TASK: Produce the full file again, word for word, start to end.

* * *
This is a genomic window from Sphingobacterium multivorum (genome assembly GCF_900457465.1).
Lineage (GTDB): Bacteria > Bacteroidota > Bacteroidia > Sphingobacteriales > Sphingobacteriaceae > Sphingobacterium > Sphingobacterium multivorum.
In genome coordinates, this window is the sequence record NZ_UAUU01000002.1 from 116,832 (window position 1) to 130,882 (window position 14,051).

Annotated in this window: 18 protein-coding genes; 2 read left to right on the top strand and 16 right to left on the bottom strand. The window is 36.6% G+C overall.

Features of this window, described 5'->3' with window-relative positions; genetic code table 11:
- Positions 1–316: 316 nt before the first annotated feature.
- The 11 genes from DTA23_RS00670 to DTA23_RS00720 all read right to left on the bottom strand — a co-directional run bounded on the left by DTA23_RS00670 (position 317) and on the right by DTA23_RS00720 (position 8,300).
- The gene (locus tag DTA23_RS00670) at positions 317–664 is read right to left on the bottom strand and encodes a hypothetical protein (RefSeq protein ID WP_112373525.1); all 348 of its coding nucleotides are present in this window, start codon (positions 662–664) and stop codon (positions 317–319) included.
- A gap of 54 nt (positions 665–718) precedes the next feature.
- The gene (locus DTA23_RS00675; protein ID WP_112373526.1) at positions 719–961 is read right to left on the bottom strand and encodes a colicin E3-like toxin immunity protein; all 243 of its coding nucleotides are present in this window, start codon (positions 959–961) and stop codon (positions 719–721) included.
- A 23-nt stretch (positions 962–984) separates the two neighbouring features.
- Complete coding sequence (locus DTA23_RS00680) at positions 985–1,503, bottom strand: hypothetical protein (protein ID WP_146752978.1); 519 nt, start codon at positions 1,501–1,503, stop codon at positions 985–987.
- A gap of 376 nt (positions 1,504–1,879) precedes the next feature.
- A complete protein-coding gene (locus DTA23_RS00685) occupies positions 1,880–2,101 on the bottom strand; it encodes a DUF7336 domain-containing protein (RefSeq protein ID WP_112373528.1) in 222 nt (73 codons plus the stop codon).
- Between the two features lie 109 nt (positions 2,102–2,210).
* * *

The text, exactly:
This is a genomic window from Sphingobacterium multivorum (genome assembly GCF_900457465.1).
Lineage (GTDB): Bacteria > Bacteroidota > Bacteroidia > Sphingobacteriales > Sphingobacteriaceae > Sphingobacterium > Sphingobacterium multivorum.
In genome coordinates, this window is the sequence record NZ_UAUU01000002.1 from 116,832 (window position 1) to 130,882 (window position 14,051).

Annotated in this window: 18 protein-coding genes; 2 read left to right on the top strand and 16 right to left on the bottom strand. The window is 36.6% G+C overall.

Features of this window, described 5'->3' with window-relative positions; genetic code table 11:
- Positions 1–316: 316 nt before the first annotated feature.
- The 11 genes from DTA23_RS00670 to DTA23_RS00720 all read right to left on the bottom strand — a co-directional run bounded on the left by DTA23_RS00670 (position 317) and on the right by DTA23_RS00720 (position 8,300).
- The gene (locus tag DTA23_RS00670) at positions 317–664 is read right to left on the bottom strand and encodes a hypothetical protein (RefSeq protein ID WP_112373525.1); all 348 of its coding nucleotides are present in this window, start codon (positions 662–664) and stop codon (positions 317–319) included.
- A gap of 54 nt (positions 665–718) precedes the next feature.
- The gene (locus DTA23_RS00675; protein ID WP_112373526.1) at positions 719–961 is read right to left on the bottom strand and encodes a colicin E3-like toxin immunity protein; all 243 of its coding nucleotides are present in this window, start codon (positions 959–961) and stop codon (positions 719–721) included.
- A 23-nt stretch (positions 962–984) separates the two neighbouring features.
- Complete coding sequence (locus DTA23_RS00680) at positions 985–1,503, bottom strand: hypothetical protein (protein ID WP_146752978.1); 519 nt, start codon at positions 1,501–1,503, stop codon at positions 985–987.
- A gap of 376 nt (positions 1,504–1,879) precedes the next feature.
- A complete protein-coding gene (locus DTA23_RS00685) occupies positions 1,880–2,101 on the bottom strand; it encodes a DUF7336 domain-containing protein (RefSeq protein ID WP_112373528.1) in 222 nt (73 codons plus the stop codon).
- Between the two features lie 109 nt (positions 2,102–2,210).